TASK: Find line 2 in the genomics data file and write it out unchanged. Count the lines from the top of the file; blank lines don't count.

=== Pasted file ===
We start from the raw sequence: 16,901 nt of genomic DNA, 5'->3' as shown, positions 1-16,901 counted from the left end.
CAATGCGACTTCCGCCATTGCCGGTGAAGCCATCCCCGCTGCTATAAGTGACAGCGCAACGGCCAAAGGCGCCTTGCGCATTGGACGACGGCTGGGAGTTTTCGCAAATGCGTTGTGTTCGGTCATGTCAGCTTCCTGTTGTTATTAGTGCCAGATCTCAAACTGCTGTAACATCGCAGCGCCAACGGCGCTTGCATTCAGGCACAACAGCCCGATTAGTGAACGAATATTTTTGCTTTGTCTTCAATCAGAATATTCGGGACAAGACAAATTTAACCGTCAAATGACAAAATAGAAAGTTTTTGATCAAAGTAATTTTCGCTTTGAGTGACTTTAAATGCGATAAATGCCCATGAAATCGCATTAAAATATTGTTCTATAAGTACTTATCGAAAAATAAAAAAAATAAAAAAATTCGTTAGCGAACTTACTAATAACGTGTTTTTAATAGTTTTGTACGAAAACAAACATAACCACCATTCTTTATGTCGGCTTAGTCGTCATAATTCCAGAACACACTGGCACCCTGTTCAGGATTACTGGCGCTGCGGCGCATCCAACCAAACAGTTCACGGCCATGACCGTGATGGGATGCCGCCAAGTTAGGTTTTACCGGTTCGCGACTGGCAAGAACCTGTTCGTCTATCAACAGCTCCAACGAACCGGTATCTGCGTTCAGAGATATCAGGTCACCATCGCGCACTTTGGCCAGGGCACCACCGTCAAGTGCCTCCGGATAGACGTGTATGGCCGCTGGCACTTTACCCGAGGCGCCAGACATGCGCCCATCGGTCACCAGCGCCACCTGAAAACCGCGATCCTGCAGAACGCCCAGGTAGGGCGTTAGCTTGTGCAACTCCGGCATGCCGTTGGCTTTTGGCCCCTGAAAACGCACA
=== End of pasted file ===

CAATGCGACTTCCGCCATTGCCGGTGAAGCCATCCCCGCTGCTATAAGTGACAGCGCAACGGCCAAAGGCGCCTTGCGCATTGGACGACGGCTGGGAGTTTTCGCAAATGCGTTGTGTTCGGTCATGTCAGCTTCCTGTTGTTATTAGTGCCAGATCTCAAACTGCTGTAACATCGCAGCGCCAACGGCGCTTGCATTCAGGCACAACAGCCCGATTAGTGAACGAATATTTTTGCTTTGTCTTCAATCAGAATATTCGGGACAAGACAAATTTAACCGTCAAATGACAAAATAGAAAGTTTTTGATCAAAGTAATTTTCGCTTTGAGTGACTTTAAATGCGATAAATGCCCATGAAATCGCATTAAAATATTGTTCTATAAGTACTTATCGAAAAATAAAAAAAATAAAAAAATTCGTTAGCGAACTTACTAATAACGTGTTTTTAATAGTTTTGTACGAAAACAAACATAACCACCATTCTTTATGTCGGCTTAGTCGTCATAATTCCAGAACACACTGGCACCCTGTTCAGGATTACTGGCGCTGCGGCGCATCCAACCAAACAGTTCACGGCCATGACCGTGATGGGATGCCGCCAAGTTAGGTTTTACCGGTTCGCGACTGGCAAGAACCTGTTCGTCTATCAACAGCTCCAACGAACCGGTATCTGCGTTCAGAGATATCAGGTCACCATCGCGCACTTTGGCCAGGGCACCACCGTCAAGTGCCTCCGGATAGACGTGTATGGCCGCTGGCACTTTACCCGAGGCGCCAGACATGCGCCCATCGGTCACCAGCGCCACCTGAAAACCGCGATCCTGCAGAACGCCCAGGTAGGGCGTTAGCTTGTGCAACTCCGGCATGCCGTTGGCTTTTGGCCCCTGAAAACGCACA